To summarize things briefly, it has been a summer of extremes, July being very hot and dry, pushing the vines to the limit of water stress. Irrigation is not permitted here and there are times when the roots really have to delve deep into the limestone to find moisture. Towards the end of July, the weather took a dramatic turn. We had a hail storm go through on 27th July. Hail can be truly devastating. This storm was less dramatic but still left plenty of damaged leaves and fruit. However, if this sort of thing is going to happen, the earlier the better. The grapes still hardly had any sugar and so rot did not take hold immediately. Cold and damp weather settled in as our beloved high-pressure anticyclone was on holiday in the Azores. Good weather finally returned a few days ago and we are being promised glorious sunshine and, more importantly, dryness for the days to come.
On Monday, I went for a walk around the vineyards to take stock and the miserable month of August was not without its consequences. Some of the berries burst because of the excess water and there is grey rot on a number of bunches. A strange thing is that you might find ten completely healthy bunches and then one which will be completely rotten. Easy to sort out at picking time, but perplexing.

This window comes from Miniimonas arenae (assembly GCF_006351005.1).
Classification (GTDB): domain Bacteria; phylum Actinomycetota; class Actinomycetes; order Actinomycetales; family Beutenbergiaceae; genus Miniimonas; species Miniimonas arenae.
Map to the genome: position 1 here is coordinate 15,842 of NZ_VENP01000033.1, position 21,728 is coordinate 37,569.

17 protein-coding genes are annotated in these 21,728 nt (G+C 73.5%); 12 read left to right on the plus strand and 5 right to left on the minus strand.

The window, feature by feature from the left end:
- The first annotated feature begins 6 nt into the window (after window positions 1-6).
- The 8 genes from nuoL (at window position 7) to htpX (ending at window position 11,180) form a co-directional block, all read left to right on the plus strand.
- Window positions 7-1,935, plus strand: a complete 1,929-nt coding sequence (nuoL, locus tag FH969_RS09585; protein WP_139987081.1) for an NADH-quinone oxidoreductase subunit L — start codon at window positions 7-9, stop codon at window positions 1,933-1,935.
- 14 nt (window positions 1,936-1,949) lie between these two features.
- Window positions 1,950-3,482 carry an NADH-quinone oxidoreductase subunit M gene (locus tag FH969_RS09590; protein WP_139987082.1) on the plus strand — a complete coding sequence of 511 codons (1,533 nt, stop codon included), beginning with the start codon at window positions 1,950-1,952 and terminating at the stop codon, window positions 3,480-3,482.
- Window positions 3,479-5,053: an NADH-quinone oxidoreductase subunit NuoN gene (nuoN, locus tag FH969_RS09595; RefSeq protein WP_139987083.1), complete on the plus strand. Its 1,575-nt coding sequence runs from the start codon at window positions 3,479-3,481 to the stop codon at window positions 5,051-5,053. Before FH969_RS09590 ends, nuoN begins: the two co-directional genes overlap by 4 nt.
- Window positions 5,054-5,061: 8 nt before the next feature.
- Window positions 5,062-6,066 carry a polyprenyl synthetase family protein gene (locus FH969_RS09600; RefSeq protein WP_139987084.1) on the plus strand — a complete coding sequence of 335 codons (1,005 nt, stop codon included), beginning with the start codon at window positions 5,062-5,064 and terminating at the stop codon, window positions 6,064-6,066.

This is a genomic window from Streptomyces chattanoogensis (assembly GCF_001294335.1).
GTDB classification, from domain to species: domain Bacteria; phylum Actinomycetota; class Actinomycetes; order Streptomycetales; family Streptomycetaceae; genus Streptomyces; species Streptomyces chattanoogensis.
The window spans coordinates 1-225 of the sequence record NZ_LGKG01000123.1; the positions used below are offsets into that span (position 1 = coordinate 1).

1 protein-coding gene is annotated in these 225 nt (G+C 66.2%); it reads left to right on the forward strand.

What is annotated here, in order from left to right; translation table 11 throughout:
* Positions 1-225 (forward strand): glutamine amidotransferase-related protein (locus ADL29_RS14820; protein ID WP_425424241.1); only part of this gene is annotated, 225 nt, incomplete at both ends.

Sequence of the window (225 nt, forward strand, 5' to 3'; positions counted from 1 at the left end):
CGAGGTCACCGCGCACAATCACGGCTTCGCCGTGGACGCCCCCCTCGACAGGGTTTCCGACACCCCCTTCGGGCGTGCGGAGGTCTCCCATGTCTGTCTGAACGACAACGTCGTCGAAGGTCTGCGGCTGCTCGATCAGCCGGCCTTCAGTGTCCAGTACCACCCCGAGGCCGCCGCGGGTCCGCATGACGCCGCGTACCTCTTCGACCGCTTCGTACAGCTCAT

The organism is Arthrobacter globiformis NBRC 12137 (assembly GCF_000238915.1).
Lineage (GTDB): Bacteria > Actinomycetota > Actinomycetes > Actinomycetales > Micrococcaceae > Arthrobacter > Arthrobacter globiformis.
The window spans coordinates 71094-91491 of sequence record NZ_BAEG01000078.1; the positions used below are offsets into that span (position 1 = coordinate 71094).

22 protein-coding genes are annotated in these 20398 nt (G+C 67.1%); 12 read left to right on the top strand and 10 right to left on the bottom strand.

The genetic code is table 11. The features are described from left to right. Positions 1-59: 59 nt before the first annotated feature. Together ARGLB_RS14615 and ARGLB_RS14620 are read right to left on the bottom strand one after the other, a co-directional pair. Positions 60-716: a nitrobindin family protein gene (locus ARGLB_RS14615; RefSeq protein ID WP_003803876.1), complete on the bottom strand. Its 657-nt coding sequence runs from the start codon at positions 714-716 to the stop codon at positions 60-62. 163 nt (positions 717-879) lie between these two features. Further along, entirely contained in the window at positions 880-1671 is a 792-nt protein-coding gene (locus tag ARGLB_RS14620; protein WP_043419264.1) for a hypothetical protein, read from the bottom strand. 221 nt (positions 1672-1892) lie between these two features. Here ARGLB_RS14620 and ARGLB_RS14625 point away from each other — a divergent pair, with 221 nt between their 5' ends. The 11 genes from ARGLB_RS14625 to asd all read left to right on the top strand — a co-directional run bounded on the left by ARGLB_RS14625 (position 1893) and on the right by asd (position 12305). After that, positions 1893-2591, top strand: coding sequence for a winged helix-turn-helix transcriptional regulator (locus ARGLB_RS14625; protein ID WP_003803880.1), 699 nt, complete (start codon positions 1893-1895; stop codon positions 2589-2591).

Another effect of the regular rains of August is that the ground is covered with weeds. We don't use herbicides and just plough them up during the summer. Typically, the dry weather keeps them low until Fall, when they become highly desirable to prevent erosion. We don't really want to plough, because the tractor may damage grapes as it goes by. So we've taken to mowing.
Meanwhile, the rest of our team is busy in the cellar. We are bottling most of our 2005 white wines tomorrow. My wife Diana spent the day racking the wines from barrel into tank, filtering them and preparing them for bottling. Unfortunately, I completely failed to take an action shot so that you might see what's involved. I will do better during the picking. We will be reusing most of the freshly emptied barrels for the 2006 wines, adding a small percentage of new barrels and removing some of the oldest ones. Here's a picture of the barrels we just racked and rinsed as they dry.